Grown in Marin
University of California
Grown in Marin

Getting Started in Farming & Ranching in Marin

Farm scene

To be sure your farming or ranching dream can come to fruition and be sustainable, it is important to understand your land and location, natural resources, market, business plan, and more. Planning with the following topics in mind is fundamental for successful farms and ranches. Check out the companion printable factsheet and consult with the Marin County Agricultural Ombudsman to dig deeper into any of the topics below.

Land and Location: Where will you farm?

When buying land is not feasible, consider options for leasing land. Regardless of whether you own or rent, though, be sure you know everything you can about the land, especially the aspects listed below, before any commitments are made. If you are new to farming, you might start out by leasing from an experienced farmer or rancher that is well acquainted with the needs of an agricultural producer and attuned to the cycles of the business and production. It is also important to consider the zoning and permitting policies and regulations that apply to the property, making sure that they allow the activities you plan to conduct.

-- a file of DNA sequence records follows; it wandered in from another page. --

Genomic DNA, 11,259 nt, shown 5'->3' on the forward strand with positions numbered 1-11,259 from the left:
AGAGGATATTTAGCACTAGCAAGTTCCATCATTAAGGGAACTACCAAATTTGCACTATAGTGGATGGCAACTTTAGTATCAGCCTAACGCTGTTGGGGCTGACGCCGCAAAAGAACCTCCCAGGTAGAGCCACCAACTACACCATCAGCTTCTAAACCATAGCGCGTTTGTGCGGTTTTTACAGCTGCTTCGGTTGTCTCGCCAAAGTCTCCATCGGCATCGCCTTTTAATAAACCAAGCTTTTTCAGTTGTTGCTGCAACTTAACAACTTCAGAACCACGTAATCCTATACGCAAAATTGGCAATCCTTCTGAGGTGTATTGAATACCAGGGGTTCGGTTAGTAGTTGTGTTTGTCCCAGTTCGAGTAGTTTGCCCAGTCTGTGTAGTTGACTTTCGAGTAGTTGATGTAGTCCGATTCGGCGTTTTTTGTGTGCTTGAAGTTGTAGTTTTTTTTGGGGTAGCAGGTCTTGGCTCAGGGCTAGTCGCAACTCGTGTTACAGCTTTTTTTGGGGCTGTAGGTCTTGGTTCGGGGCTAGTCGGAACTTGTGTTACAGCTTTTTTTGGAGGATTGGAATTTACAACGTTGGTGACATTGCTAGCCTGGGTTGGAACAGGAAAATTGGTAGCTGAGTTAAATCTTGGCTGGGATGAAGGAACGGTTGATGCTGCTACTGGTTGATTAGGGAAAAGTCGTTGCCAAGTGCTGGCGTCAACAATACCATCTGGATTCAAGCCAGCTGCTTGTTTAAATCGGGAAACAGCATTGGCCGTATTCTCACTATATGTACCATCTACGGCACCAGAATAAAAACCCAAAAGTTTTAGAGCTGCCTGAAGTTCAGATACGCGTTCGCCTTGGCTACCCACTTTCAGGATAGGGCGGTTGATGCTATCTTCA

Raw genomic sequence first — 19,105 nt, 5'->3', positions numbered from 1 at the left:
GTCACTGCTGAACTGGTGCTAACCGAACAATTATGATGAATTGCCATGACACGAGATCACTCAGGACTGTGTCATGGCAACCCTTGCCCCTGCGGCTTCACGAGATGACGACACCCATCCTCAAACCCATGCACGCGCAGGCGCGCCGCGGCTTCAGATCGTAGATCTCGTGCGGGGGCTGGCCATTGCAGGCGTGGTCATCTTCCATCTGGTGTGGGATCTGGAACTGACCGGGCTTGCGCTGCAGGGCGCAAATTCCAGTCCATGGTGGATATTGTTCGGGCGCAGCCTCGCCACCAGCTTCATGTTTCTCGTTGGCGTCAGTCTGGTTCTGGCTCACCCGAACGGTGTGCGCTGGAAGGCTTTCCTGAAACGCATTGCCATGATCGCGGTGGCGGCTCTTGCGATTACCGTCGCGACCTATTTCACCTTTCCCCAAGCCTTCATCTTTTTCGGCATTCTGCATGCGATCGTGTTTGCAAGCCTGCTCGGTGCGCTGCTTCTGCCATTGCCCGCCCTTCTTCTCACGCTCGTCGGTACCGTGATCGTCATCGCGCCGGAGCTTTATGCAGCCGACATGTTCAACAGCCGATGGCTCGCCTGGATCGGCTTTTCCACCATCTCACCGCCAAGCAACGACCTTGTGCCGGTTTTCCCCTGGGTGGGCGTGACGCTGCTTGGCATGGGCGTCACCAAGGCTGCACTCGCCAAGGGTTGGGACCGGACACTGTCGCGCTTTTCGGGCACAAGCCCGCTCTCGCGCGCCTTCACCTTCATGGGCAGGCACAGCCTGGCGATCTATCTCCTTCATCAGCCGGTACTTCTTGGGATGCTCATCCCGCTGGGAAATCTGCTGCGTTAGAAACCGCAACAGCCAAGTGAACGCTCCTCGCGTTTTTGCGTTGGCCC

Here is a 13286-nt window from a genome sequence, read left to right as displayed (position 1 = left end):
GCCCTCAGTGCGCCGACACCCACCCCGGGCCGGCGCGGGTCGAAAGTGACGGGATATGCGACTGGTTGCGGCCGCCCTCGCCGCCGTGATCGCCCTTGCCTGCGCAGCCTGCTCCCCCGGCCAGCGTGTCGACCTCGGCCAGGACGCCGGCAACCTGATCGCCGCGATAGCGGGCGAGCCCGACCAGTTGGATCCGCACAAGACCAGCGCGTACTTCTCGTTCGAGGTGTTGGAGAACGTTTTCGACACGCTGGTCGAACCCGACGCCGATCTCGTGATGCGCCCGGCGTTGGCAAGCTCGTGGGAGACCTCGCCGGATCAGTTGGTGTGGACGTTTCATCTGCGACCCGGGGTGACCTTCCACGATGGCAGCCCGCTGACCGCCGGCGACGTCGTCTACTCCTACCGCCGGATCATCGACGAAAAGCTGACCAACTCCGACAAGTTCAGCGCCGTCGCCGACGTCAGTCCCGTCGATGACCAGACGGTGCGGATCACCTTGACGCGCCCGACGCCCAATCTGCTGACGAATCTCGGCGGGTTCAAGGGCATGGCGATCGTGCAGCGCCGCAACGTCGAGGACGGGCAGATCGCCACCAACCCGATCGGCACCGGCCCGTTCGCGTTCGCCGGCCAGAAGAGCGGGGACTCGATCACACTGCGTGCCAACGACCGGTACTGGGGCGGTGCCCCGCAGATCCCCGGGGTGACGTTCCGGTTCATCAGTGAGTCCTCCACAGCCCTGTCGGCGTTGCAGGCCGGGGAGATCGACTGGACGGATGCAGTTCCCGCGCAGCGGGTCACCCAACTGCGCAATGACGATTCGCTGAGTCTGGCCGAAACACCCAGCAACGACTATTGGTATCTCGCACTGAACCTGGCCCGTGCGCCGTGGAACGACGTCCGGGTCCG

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Natural Resources

Soil: Online soil survey maps at NRCS or California Soil Resource Lab can help you get an idea of what soil types are prevalent in your area and then a laboratory test can confirm exactly the texture and status of soil in your respective fields and pastures. These results will help you plan your land use, crop selections, and soil management.

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Topography: Understanding the topography of your land will also impact what you can produce. The land or portions of it may be flat, hilly, or too steep for some uses. This knowledge is also helpful for erosion and run-off control, especially in the rainy season.